With all the impatience in the world today, human resources (HR) departments have had to take a good look in the mirror and try to see what the employees see.
Especially in recent years, employees seemed to be in two camps. They either felt HR was full of the most compassionate people ever, or they viewed HR as just the people hiding in their offices, disconnected from associates, and hired to find a reason to write someone up.
The decision to hit the HR reset button may be made swiftly, but making those changes and having them be acknowledged and accepted by employees is a gradual process. You won’t be an overnight success, but you can make a series of changes that show responsiveness to employee concerns. It can take more time to regain trust than it did to lose it.
Let’s look at some ways to restore trust in HR:
Listen respectfully to your employees. Employees want to feel heard and valued. Communication is a two-way street, and you’ll learn more by listening than by doing all the talking. Actually hear what they have to say.
Peel back the curtain. Employees want to know what is happening within their company. If you don’t fill in the blanks for them, they’ll speculate – and not always to your advantage. By being transparent, you’ll make employees part of the process. And they might surprise you. In one case, a company in recessionary times leveled with employees that cuts needed to be made and asked for ideas. The employees responded with such an abundance of ideas that all jobs were preserved. The looming layoffs were no longer a necessity, thanks to the voluntary belt-tightening ideas offered by the employees closest to the processes.
Transparency. Be more transparent than a sheet of glass and timely in your communication. Employees want to be part of the decision-making processes.
Sharing the plans that ownership has for the company, acknowledging challenges candidly, and offering insight into the company’s goals will help associates become more engaged and knowledgeable.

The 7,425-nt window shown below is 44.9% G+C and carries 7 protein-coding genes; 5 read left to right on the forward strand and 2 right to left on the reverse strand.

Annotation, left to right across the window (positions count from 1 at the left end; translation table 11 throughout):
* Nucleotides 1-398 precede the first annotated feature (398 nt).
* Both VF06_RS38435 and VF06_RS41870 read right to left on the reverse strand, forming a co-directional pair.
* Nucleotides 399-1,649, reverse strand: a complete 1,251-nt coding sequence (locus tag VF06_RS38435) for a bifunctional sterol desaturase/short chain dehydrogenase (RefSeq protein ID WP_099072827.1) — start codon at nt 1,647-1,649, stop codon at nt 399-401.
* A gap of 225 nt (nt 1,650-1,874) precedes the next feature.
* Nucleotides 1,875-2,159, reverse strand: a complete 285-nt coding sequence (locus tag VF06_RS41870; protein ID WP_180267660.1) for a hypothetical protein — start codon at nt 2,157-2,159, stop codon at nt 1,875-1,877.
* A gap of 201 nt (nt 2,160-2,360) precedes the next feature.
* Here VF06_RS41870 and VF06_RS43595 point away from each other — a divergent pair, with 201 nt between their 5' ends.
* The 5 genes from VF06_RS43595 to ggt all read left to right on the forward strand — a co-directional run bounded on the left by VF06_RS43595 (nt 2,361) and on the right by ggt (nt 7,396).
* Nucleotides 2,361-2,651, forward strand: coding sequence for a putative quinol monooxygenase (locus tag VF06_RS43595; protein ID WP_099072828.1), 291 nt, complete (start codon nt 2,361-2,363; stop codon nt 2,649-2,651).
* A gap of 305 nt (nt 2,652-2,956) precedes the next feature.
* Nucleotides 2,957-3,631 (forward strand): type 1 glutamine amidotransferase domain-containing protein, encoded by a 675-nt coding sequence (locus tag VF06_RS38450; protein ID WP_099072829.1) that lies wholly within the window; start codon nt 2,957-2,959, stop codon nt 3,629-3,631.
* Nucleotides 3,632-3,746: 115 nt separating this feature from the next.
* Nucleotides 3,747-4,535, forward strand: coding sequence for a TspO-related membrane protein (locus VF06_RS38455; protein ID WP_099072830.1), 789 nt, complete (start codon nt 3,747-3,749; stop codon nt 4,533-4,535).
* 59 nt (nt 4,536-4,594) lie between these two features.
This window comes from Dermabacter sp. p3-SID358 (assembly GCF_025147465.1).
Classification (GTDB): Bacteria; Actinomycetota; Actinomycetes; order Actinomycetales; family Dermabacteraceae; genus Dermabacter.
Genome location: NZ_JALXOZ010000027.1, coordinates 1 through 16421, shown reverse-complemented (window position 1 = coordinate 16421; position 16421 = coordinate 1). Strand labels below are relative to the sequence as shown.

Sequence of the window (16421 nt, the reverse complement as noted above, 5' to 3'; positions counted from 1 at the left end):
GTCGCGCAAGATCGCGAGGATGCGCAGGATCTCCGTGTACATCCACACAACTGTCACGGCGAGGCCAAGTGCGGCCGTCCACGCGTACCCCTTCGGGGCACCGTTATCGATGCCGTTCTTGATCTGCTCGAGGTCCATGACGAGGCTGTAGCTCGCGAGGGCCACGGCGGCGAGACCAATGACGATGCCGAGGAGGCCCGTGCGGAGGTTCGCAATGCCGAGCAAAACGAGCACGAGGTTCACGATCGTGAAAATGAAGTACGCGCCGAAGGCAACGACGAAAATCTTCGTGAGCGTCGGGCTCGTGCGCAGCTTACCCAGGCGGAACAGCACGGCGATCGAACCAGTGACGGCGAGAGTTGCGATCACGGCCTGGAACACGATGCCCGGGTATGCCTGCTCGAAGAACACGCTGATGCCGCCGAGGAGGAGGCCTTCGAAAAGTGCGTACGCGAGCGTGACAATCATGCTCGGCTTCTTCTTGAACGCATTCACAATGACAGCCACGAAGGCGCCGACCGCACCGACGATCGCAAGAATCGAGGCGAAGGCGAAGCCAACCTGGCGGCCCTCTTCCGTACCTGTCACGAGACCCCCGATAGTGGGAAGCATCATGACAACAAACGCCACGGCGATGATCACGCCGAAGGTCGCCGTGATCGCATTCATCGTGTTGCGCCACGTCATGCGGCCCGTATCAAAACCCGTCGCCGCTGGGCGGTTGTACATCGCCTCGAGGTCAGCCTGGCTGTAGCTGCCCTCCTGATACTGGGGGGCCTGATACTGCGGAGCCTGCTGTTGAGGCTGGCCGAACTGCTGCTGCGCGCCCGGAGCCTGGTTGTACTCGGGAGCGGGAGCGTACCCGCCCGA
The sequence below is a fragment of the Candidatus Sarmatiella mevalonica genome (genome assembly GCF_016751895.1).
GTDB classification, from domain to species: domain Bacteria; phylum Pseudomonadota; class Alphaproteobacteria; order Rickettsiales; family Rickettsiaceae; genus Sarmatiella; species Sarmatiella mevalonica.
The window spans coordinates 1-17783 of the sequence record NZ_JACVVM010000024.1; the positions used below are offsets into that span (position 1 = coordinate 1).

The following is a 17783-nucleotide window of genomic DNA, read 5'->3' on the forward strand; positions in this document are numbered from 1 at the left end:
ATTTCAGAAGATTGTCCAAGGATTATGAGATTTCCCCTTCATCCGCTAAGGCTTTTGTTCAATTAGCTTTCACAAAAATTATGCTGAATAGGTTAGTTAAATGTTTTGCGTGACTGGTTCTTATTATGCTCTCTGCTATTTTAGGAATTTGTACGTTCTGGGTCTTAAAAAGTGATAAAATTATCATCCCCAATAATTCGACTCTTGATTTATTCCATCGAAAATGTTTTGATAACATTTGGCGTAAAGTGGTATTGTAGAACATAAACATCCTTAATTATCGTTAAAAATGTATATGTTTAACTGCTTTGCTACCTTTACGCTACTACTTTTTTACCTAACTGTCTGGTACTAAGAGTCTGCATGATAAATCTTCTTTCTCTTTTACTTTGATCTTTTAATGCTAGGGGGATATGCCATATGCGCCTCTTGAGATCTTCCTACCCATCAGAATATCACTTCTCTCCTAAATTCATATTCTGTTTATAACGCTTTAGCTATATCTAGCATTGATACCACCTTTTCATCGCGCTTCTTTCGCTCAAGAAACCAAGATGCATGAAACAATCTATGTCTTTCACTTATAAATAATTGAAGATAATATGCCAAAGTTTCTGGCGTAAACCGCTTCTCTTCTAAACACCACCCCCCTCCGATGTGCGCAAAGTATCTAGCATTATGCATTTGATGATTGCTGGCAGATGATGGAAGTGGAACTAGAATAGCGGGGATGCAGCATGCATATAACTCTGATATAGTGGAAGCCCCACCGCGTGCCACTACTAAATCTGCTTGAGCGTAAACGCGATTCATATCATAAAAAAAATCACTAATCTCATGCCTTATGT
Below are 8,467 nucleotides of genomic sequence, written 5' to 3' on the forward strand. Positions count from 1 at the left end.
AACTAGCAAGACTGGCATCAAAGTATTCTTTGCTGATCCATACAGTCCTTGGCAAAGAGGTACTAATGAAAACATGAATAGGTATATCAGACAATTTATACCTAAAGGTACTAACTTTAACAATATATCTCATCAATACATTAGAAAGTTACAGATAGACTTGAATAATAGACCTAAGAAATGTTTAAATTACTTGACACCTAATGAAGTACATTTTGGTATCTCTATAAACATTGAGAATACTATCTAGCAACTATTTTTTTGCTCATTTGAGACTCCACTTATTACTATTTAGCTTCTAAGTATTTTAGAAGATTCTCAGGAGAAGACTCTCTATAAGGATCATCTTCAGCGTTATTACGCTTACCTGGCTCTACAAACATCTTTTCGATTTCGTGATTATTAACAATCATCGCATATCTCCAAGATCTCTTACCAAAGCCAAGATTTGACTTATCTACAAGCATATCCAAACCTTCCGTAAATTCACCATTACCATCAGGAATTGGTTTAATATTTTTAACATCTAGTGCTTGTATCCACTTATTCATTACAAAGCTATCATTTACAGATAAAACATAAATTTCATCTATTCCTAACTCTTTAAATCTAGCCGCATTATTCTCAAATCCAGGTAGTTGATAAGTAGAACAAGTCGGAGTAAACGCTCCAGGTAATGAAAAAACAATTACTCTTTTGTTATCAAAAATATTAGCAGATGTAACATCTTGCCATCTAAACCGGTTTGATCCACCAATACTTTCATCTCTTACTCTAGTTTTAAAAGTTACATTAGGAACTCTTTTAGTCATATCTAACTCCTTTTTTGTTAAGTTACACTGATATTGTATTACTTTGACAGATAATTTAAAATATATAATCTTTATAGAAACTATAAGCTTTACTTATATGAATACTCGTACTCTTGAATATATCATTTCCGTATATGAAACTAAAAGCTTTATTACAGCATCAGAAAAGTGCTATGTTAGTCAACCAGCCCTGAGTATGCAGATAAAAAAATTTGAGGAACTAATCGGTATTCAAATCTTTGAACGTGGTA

Inform employees of the organization’s current vision, mission and values. Organizations refocused some of their sentiments in recent years, so associates need to know from HR where the company stands now and what the aspirations are. This will enable them to know how to collaborate and feel safe doing so.
Encourage employees to share their thoughts and ideas and acknowledge their input. Offer an online forum or actual suggestion box where employees can offer their thoughts and ideas for consideration. Companies can save thousands of dollars through employee suggestions. Share the resulting savings with them.
Take action on feedback received. Acknowledge the feedback you receive from employees and take action when you feasibly can. Tackle the easy concerns first to demonstrate you’re keeping your word. Keep employees apprised of the status of other concerns that cannot be rectified overnight. Knowing that you’re working on it is reassuring.
Keep promises. Do what you say you will do. It can be harder than you think, but following through establishes credibility and gains trust.
Make connections. Some people see HR like an emergency room – a place to go only when there is an urgent concern. Establish wellness checks between managers and the employees they supervise to keep associates on the right track and redirect any concerns before they gain momentum. Advocating for more coaching provides opportunities for guidance, relationship building and troubleshooting. It enables employees to learn from each other. Feedback can strengthen relationships, lessen misunderstandings and realign misconceptions when all voices are heard.
Groom associates to grow. When employees know you are truly committed to helping them advance, they better realize their own roles in striving to make the grade. Perhaps it is up-skilling to remain relevant or preparing for the next position in the career path. Checking in with employees, helping them build a development plan, and monitoring the growth steps to goal fulfillment can help increase trust in HR.
Offer recognition and rewards. Some employees are fond of recognition. Others would rather remain under the radar. Even so, it sends a positive message to all when they see the company values associates by recognizing and rewarding them.
Spend time with employees. Walk around, be seen, and see how things are going. You’ll be viewed as more approachable if you meet people on their turf regularly.
Look at relationships beyond statistics. Data-driven reports provide a snapshot of a company’s business, but they don’t tell the full “why” an associate feels the way he does. Focusing more on employees and building relationships may send stats on an eventual upswing.
Create fun perks that make employees feel included. Ice cream socials seem simple, but small gestures and your realization that everyone needs a unifying break can make a big difference.
Care about associate total wellness. Offer well-being programs focusing on physical, emotional, mental, and financial wellness, etc., so employees realize you care about them away from work as well. Even if they are focusing only on current financial needs, knowing there are resources for long-term wealth management can be beneficial.
Some surveys have shown that CEOs tend to view HR performance more favorably than the managers and employees of those companies. By including employees in processes more often, that could change.